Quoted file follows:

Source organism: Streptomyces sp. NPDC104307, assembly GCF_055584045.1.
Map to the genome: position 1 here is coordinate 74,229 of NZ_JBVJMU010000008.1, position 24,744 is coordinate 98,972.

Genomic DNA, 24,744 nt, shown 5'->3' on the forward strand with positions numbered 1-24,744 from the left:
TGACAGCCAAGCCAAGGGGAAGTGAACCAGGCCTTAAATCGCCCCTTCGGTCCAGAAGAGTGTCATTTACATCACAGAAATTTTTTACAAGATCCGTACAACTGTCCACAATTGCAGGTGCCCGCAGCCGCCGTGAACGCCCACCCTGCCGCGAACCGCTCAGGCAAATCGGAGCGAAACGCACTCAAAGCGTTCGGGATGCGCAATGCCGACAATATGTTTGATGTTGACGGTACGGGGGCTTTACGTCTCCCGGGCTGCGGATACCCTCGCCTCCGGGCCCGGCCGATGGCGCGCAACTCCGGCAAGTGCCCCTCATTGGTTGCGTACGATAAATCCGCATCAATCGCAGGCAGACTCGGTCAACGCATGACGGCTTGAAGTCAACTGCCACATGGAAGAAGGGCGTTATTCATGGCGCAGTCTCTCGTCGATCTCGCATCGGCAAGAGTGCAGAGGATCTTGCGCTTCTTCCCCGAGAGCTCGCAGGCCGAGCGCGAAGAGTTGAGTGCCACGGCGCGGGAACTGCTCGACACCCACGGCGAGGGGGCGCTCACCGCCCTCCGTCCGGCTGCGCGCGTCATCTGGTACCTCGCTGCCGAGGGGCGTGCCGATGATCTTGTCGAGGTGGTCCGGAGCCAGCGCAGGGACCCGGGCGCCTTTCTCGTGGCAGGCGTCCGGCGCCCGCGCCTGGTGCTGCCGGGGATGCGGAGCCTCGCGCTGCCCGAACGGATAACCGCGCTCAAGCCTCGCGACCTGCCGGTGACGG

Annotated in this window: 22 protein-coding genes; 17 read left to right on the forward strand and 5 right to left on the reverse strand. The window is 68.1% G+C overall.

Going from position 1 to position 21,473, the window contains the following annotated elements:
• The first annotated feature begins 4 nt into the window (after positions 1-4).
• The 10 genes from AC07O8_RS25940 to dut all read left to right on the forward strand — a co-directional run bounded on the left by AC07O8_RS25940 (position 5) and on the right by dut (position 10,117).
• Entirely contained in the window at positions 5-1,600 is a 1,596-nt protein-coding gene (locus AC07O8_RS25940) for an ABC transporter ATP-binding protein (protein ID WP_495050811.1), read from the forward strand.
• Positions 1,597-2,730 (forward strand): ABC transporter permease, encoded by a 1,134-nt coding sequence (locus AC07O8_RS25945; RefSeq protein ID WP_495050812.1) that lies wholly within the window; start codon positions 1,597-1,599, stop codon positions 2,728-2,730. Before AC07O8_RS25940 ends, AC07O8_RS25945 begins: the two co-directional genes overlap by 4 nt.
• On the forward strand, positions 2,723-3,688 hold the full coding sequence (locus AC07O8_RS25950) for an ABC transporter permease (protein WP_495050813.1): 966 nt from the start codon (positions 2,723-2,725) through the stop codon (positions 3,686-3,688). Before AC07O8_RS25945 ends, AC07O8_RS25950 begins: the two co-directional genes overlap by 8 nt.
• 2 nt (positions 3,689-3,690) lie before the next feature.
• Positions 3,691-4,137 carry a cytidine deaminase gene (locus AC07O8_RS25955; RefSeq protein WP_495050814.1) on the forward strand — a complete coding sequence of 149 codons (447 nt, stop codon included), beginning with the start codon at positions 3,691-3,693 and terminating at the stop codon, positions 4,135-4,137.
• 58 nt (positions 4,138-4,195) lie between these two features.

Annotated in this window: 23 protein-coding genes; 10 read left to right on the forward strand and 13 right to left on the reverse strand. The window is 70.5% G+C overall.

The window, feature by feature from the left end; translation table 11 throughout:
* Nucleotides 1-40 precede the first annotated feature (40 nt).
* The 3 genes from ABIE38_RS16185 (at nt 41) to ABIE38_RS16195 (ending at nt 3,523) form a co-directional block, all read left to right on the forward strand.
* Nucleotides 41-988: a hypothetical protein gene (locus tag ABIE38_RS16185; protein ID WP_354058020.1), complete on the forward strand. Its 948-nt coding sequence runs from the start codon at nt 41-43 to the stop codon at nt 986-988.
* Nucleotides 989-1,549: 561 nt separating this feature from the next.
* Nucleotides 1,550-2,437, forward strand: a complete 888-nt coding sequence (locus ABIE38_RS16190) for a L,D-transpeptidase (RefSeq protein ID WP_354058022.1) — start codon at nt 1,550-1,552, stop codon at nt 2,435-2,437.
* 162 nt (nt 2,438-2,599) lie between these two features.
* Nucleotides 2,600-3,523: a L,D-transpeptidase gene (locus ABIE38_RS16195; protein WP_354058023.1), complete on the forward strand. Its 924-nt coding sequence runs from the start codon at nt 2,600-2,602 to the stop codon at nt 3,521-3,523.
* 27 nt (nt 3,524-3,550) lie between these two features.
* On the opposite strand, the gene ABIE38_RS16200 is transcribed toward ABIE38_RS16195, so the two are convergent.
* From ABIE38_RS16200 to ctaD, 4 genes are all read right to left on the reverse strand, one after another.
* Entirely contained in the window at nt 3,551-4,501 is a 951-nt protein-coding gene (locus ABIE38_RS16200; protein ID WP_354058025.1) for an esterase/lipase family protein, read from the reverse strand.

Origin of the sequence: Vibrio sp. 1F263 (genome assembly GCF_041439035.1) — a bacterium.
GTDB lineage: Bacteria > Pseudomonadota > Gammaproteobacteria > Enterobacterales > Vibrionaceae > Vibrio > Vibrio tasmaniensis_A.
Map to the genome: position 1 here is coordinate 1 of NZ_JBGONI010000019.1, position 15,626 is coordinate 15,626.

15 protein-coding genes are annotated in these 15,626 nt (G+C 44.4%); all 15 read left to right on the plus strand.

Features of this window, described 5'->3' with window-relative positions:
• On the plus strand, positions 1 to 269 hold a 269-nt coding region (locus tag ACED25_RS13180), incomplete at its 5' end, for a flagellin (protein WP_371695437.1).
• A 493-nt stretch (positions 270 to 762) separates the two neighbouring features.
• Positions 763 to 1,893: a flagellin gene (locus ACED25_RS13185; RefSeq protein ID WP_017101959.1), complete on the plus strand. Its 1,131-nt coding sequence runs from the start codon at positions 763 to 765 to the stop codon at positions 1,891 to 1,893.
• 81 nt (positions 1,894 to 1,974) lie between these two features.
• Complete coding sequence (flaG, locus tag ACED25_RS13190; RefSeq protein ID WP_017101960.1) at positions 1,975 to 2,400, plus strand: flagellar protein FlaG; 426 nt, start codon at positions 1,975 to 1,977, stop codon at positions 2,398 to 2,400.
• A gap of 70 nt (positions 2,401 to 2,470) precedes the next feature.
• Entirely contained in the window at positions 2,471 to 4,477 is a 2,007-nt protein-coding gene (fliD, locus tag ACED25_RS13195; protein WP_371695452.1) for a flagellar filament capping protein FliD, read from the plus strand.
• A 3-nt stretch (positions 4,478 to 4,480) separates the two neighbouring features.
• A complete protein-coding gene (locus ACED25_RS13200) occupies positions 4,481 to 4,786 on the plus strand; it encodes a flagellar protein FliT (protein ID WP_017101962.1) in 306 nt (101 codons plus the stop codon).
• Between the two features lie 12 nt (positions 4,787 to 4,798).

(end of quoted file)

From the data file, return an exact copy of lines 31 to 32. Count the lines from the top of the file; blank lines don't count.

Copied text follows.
15 protein-coding genes are annotated in these 15,626 nt (G+C 44.4%); all 15 read left to right on the plus strand.

Features of this window, described 5'->3' with window-relative positions: